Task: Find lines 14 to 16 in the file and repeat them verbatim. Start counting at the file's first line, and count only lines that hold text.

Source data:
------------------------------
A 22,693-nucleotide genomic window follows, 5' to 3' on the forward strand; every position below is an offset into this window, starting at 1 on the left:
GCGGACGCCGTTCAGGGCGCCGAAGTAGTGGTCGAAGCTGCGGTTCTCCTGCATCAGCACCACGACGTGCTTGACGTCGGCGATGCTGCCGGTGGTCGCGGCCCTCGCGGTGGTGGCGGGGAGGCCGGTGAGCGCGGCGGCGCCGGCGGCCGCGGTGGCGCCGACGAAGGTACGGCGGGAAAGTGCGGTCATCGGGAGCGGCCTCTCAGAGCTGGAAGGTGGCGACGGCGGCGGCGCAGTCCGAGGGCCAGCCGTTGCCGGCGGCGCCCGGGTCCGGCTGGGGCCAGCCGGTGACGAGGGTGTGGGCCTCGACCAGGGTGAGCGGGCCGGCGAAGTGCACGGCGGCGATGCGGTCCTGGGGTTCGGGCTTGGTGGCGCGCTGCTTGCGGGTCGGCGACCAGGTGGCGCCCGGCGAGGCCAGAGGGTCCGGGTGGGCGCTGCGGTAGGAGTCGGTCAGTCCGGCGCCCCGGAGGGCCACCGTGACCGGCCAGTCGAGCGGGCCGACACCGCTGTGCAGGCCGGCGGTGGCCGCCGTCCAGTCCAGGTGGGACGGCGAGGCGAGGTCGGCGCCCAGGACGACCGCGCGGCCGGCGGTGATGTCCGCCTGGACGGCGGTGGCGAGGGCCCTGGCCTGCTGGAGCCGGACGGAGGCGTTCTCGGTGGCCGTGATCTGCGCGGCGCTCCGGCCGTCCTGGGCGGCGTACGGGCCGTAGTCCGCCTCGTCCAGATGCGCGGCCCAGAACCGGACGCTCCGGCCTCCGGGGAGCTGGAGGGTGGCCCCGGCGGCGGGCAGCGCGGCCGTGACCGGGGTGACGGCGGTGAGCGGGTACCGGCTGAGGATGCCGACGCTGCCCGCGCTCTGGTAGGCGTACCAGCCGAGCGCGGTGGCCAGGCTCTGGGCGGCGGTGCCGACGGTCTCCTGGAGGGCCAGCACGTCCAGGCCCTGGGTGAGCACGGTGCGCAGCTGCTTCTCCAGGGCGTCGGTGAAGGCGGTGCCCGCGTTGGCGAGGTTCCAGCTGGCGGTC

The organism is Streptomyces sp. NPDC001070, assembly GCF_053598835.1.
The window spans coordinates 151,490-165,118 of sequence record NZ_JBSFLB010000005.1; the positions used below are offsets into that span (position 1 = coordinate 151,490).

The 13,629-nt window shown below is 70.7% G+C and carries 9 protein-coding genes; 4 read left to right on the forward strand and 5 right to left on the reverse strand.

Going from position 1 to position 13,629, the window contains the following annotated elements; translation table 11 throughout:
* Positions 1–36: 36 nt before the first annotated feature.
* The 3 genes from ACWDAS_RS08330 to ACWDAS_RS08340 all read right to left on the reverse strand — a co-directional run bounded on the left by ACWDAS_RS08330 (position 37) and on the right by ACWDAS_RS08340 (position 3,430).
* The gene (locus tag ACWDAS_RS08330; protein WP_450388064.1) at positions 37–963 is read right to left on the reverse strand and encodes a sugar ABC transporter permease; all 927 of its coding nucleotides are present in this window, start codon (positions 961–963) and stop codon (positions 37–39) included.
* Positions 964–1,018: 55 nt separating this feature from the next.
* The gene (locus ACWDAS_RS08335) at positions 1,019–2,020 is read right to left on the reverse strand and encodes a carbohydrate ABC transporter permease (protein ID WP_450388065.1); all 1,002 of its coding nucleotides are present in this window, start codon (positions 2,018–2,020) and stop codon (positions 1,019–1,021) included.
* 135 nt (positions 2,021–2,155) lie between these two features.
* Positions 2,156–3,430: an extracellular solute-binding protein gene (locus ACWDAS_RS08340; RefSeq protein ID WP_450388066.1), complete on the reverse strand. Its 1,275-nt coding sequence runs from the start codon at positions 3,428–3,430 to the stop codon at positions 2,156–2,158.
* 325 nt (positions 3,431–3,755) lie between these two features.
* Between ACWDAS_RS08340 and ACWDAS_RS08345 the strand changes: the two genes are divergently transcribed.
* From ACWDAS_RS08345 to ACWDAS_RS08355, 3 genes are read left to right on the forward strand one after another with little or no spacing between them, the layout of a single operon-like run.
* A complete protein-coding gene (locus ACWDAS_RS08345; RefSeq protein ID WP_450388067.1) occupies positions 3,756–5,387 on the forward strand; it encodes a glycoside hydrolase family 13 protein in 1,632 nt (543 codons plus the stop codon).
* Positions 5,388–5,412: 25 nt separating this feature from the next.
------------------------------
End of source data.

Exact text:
* 325 nt (positions 3,431–3,755) lie between these two features.
* Between ACWDAS_RS08340 and ACWDAS_RS08345 the strand changes: the two genes are divergently transcribed.
* From ACWDAS_RS08345 to ACWDAS_RS08355, 3 genes are read left to right on the forward strand one after another with little or no spacing between them, the layout of a single operon-like run.